This New Fake Meat Was 3D Printed With Cocoa Butter

·2 min read
Adapted from ACS Food Science & Technology 2021, DOI: 10.1021/acsfoodscitech.1c00311
Adapted from ACS Food Science & Technology 2021, DOI: 10.1021/acsfoodscitech.1c00311

Just a decade ago, people were ripping into the idea of ever eating artificial meat. Nowadays, plant-based meats are mainstream, found in national fast-food chains as well as local supermarkets. But the problem with these meat alternatives is that they don’t precisely mimic the specific biochemical arrangement of fat, muscle, and blood vessels found in actual meat cuts. And that’s a bit of a barrier to meatless alternatives to high-quality cuts like steak.

A 3D-printer could fix that by creating plant-based artificial meat that precisely resembles traditional cuts and gives the food a more authentic structure and texture. A pair of scientists from Zhejiang University in China have just come up with one recipe that requires a completely bizarre but critical ingredient: cocoa butter.

You’ll have to take their word for it—as you can see from the images presented, this 3D printed meat definitely looks more like a gelatinous dough than typical meat. But in a new study published in ACS Food Science & Technology, the researchers say their formulation is edible and nutritious, and contains about the same amount of protein as chicken.

<div class="inline-image__caption"><p>Six different formulas (presented by row) were tested out and printed at three different temperatures (presented by column).</p></div> <div class="inline-image__credit">Shanshan Wang and Songbai Liu</div>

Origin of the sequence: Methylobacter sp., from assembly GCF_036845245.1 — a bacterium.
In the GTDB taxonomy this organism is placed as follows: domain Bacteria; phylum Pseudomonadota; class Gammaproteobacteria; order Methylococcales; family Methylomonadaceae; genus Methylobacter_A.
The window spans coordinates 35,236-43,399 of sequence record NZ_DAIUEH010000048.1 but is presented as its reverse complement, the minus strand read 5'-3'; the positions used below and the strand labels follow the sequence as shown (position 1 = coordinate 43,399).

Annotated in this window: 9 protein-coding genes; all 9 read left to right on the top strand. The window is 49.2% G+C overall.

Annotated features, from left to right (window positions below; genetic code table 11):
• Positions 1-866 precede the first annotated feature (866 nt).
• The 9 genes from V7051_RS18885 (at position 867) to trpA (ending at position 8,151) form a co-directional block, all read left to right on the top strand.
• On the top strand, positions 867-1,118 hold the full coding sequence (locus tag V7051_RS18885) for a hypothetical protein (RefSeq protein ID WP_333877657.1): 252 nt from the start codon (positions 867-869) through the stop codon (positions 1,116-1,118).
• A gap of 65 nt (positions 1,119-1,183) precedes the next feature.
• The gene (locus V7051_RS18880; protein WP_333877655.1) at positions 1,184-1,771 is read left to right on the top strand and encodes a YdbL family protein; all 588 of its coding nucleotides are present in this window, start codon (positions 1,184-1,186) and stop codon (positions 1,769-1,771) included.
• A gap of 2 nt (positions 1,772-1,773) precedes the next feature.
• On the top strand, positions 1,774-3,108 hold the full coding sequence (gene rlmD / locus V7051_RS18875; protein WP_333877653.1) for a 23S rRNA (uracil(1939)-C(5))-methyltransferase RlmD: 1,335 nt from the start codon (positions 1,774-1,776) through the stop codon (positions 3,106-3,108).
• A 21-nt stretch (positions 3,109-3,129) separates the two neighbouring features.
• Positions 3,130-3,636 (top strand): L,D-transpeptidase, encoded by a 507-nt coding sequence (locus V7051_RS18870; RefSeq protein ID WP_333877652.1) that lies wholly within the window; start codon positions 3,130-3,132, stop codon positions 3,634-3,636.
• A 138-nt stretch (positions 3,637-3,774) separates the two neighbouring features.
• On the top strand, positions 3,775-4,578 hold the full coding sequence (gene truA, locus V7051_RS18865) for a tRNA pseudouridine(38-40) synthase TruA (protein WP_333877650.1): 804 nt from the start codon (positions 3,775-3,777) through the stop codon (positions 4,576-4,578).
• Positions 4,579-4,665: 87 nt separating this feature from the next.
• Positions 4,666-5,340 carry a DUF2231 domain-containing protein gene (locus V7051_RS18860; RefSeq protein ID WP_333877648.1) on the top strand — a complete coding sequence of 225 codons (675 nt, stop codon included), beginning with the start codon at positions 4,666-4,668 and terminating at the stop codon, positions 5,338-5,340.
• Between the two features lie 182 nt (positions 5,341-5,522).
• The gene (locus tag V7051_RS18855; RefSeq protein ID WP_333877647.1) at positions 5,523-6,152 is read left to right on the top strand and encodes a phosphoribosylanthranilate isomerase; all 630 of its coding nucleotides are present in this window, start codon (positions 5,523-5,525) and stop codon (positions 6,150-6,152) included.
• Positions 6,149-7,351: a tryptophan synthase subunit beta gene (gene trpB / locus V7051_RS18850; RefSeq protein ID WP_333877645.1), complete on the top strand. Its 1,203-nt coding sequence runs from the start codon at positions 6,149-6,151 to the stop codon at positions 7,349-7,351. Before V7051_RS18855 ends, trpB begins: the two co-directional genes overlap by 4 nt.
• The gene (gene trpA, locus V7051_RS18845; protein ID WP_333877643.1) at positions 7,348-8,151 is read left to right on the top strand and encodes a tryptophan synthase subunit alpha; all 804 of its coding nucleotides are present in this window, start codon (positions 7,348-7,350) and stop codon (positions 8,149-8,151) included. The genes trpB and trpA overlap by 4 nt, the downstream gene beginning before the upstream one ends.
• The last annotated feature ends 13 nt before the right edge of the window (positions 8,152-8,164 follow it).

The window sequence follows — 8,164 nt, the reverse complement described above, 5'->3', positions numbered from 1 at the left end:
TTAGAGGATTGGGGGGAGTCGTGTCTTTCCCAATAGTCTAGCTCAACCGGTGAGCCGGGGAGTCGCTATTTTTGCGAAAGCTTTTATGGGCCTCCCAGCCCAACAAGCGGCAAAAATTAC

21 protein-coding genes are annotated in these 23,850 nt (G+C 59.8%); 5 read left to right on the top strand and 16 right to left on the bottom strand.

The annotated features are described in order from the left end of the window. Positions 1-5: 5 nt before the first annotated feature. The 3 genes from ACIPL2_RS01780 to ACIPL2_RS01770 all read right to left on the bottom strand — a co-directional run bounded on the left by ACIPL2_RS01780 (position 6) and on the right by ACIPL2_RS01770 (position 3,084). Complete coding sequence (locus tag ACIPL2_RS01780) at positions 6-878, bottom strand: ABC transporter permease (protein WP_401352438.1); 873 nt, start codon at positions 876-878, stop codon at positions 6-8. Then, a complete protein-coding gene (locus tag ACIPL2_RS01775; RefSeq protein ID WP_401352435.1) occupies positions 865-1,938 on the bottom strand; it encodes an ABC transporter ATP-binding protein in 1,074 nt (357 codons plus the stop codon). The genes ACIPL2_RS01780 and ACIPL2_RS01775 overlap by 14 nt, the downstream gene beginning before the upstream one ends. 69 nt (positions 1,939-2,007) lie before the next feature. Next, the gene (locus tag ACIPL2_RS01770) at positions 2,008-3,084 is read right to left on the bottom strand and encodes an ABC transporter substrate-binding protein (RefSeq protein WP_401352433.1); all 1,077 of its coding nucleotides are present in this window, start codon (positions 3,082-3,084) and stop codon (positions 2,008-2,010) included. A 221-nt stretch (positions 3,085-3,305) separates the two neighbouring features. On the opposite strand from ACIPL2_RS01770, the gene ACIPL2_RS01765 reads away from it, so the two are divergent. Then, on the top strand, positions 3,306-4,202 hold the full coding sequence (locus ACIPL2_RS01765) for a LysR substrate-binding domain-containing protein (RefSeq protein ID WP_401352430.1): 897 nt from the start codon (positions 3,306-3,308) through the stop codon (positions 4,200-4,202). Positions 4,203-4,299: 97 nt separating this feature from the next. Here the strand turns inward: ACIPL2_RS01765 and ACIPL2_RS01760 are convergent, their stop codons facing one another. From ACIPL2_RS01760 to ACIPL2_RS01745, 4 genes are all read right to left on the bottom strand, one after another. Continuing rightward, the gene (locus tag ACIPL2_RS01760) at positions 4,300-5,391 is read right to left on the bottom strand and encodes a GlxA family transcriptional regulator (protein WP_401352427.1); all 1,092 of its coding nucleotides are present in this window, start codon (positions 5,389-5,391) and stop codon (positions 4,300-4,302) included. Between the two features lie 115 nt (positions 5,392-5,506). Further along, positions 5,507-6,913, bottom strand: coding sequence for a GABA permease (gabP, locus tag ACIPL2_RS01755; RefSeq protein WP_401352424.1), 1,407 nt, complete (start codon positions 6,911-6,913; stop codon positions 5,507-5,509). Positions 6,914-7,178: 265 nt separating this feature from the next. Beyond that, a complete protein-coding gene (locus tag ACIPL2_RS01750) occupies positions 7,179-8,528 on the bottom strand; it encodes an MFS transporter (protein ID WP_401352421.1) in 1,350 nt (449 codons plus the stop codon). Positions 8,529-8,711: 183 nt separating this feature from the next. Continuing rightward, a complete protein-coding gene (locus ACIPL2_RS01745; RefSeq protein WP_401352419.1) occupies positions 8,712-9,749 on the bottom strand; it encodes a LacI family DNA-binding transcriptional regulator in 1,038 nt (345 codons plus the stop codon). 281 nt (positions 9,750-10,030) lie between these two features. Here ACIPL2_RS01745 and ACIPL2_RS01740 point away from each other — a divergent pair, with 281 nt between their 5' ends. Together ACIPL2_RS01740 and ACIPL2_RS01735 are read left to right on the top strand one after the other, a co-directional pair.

Six different formulas (presented by row) were tested out and printed at three different temperatures (presented by column).

Shanshan Wang and Songbai Liu

The formula is made primarily out of soy and wheat proteins, but it’s the cocoa butter that enables it to be 3D printed into actual structures. Cocoa butter, derived from cocoa beans, makes the dough more fluid at warm temperatures so it can actually be printed—but it also makes the structure harden quickly at room temperatures, so the meat doesn’t just fall apart after it's printed. The researchers themselves added shiitake mushroom powder to give it meat flavor, though the study doesn’t discuss whether the meat actually tastes good or not. (I’ll wait for a chef’s review before giving it a shot.)

The new recipe could be a problem for people who have gluten or soy allergies, and the researchers are looking into using protein from peas. No success with this so far, but after turning to cocoa butter, there’s surely no shortage of imaginative solutions.

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